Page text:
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Thursday, March 12, 2009

Marsupilami - Marsupilami

If you’re interested in the gloomy side of prog rock, this is it! With the style of Edgar Allen Poe like lyrics and darker compositions – alongside screeching guitars and Transylvanian-style of the Hammond organs that came out of a horror film from the early ‘70s – this was an album that meant to scare the shit out of listeners. All of a sudden you get the feeling that the genre can be a nightmarish post-apocalyptic view of Earth than your typical boy-band bullshit. It was the future of hell. Taken their name from a Belgian cartoon comic strip by Andre Franquin, Marsupilami were one of the short-lived bands to come out of the independent music scene of the early ‘70s to make you jump and their arrangements and the key signatures would bounce like a Bat searching for its prey. On their self-titled debut album, the dark clouds combined the forces of hell.
The opening Dorian Deep could have been written for an alternate rock opera version of Edgar Allen Poe’s The Fall of the House of the Usher or Joan of Arc (maybe one of the Hasson brothers read a lot of books, then a bit of classical music) but the piece works like a charm into a proto-heavy metal guitar work that fits the project very well and some African relative music. Born to Be Free introduces some straight-forward guitar finger picking techniques, walking bass lines, wild flute solos from Jessica Stanley-Clarke, and medieval lyrics to the core, almost an homage to Jethro Tull. Fred and Leary Hasson also had a reputation to come up with some huge titles for a piece that ranked for 10-minutes that seemed strange and impossible, but worked very well. Take for example, And the Eagle Chased the Dove to its Ruin (almost sounds like a cross between Argento meets Romero, zombie style of avant-garde music!) it starts off as an operatic suite that Black Widow wished they could have written for Richard Wagner’s Rheingold and then it becomes a heavy duty spectacular statement. For listeners who admire the 23-minute suites of bombastic proportion, though, get a real kick out of the supernatural fairy tales that most prog rockers would do, take a strange approach of presaging trouble.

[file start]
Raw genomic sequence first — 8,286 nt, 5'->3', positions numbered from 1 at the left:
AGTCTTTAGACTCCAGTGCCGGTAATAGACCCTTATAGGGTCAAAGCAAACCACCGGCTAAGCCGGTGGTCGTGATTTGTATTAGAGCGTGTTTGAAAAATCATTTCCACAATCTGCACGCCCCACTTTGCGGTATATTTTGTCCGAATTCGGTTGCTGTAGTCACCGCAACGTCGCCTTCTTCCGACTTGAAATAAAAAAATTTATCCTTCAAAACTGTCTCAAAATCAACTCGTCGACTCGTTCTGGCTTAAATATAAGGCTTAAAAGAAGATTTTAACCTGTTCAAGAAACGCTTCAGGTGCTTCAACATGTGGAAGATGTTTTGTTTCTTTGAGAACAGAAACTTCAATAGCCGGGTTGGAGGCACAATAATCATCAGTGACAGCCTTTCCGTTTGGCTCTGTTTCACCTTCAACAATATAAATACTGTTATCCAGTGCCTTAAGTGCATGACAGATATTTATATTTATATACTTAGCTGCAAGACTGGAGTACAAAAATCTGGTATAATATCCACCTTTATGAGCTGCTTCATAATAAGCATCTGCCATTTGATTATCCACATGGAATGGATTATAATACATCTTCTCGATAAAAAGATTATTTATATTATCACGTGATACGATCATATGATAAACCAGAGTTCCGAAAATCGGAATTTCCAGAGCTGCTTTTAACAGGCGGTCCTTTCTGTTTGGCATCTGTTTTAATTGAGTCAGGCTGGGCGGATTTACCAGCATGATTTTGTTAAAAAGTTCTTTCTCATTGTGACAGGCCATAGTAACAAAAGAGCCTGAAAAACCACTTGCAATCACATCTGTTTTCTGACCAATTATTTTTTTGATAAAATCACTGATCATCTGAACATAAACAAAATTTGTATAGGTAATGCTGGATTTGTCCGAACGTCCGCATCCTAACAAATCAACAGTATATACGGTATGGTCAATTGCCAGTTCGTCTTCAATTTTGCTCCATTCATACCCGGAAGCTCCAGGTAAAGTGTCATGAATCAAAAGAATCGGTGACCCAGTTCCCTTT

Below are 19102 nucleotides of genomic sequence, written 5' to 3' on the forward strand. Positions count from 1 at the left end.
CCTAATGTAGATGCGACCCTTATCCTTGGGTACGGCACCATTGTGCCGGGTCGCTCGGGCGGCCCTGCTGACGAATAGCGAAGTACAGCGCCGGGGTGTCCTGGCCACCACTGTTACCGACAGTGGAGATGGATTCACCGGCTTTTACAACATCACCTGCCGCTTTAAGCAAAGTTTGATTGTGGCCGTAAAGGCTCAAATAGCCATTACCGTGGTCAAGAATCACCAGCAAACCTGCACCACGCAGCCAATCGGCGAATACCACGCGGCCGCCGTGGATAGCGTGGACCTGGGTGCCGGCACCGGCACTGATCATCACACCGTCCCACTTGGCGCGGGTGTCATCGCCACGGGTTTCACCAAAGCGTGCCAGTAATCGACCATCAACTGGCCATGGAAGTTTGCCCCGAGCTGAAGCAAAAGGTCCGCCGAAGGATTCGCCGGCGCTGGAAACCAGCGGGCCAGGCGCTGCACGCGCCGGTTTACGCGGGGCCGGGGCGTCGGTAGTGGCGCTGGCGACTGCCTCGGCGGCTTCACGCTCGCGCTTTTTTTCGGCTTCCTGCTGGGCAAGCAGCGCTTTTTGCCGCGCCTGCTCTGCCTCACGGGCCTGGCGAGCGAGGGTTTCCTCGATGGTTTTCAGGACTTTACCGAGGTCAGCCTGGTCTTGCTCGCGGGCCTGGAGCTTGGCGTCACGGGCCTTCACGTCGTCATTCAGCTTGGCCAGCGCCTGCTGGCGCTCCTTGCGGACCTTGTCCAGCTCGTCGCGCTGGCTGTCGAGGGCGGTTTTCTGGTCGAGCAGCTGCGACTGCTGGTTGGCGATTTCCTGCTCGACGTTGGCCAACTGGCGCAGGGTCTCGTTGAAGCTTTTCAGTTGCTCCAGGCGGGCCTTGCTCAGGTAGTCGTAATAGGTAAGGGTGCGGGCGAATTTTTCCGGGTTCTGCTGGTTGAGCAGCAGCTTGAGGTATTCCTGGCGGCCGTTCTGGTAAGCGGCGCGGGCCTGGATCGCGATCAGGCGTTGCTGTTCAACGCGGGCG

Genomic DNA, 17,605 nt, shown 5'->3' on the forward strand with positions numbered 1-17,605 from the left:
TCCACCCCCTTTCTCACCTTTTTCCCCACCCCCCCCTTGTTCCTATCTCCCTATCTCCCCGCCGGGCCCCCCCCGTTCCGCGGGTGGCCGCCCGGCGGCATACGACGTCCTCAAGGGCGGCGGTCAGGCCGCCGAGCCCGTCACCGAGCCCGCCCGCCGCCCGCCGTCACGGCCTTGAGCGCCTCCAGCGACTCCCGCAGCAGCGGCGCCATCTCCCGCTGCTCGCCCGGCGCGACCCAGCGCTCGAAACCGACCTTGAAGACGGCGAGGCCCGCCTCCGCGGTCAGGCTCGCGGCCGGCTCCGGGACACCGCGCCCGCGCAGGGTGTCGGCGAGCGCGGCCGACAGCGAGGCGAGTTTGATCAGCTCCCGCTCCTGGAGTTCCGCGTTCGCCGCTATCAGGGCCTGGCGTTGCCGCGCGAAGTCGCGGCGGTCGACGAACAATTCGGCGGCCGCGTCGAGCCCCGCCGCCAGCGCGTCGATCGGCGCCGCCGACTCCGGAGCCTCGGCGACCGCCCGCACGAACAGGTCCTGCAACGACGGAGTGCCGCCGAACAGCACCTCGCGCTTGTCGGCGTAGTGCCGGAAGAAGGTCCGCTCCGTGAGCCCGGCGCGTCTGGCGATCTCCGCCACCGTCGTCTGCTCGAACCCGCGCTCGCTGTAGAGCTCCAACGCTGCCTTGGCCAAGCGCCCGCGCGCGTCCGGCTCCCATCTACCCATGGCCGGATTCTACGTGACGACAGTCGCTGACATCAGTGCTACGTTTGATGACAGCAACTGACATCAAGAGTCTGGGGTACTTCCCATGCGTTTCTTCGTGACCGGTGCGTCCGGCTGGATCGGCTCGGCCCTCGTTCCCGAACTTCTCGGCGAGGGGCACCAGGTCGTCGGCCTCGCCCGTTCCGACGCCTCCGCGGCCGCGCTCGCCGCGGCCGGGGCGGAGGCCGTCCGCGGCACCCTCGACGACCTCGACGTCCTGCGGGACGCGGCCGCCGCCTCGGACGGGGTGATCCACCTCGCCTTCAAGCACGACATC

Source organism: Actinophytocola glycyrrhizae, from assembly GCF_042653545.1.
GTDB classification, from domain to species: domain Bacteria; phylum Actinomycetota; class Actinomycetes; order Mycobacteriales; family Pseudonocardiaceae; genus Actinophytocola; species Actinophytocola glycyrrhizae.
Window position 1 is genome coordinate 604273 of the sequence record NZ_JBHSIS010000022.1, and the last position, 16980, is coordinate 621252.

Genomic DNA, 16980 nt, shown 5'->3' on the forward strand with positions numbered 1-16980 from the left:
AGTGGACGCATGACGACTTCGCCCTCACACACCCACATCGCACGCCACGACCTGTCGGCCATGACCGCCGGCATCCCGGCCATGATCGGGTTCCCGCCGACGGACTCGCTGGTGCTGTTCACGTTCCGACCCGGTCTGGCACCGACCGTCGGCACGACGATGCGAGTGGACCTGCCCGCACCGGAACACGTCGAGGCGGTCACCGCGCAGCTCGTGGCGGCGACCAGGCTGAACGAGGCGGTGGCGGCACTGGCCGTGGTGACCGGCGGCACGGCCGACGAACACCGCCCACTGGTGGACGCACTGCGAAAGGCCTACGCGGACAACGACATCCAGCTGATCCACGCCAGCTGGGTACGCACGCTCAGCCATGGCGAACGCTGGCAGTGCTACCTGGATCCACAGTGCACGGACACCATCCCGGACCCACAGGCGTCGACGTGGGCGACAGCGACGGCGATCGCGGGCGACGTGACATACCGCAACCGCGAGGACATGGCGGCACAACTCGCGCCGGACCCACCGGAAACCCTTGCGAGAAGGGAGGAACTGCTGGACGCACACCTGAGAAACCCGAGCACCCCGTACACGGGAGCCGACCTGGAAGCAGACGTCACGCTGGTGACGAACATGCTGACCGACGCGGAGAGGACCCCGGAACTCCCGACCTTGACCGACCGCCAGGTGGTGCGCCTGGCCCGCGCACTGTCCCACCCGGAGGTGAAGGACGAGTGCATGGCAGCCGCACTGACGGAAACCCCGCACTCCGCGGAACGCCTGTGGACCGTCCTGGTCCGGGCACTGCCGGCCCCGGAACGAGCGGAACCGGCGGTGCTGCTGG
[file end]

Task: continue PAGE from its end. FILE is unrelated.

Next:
The 10-minute instrumental Ab Initio Ad Finem (The Opera), starts off as a children’s lullaby music for babies to go to sleep to and then the sound of the wind and vultures comes in to search for dead corpses while the Hammond organ comes in that rises from the grave as a church like arrangement and becoming more weirder by the minute as the music with the guitar, bass, flute, and drums come in almost like a showdown into the depths of the apocalypse of a machine that declares war in the entire city that is a reminiscent of introducing early Gothic Prog as if the Canterbury prog-trio Egg meets Genesis meets King Crimson’s Larks Tongues In Aspic in a conceptual album way, while the final track handles to pass the torch to the 9-minute almost mellotronic of an evil version of the Moody Blues with Facilis Descencus Averni, a magnificent jazz fusion meets symphonic hell sounds of Frank Zappa.
Even though the group disappeared after the release of their second album, Arena, this was a great start and nothing that was godawful or damned by the press. Like a soundtrack to a Disney movie that had gone horribly wrong, it was like the music had given a new life.

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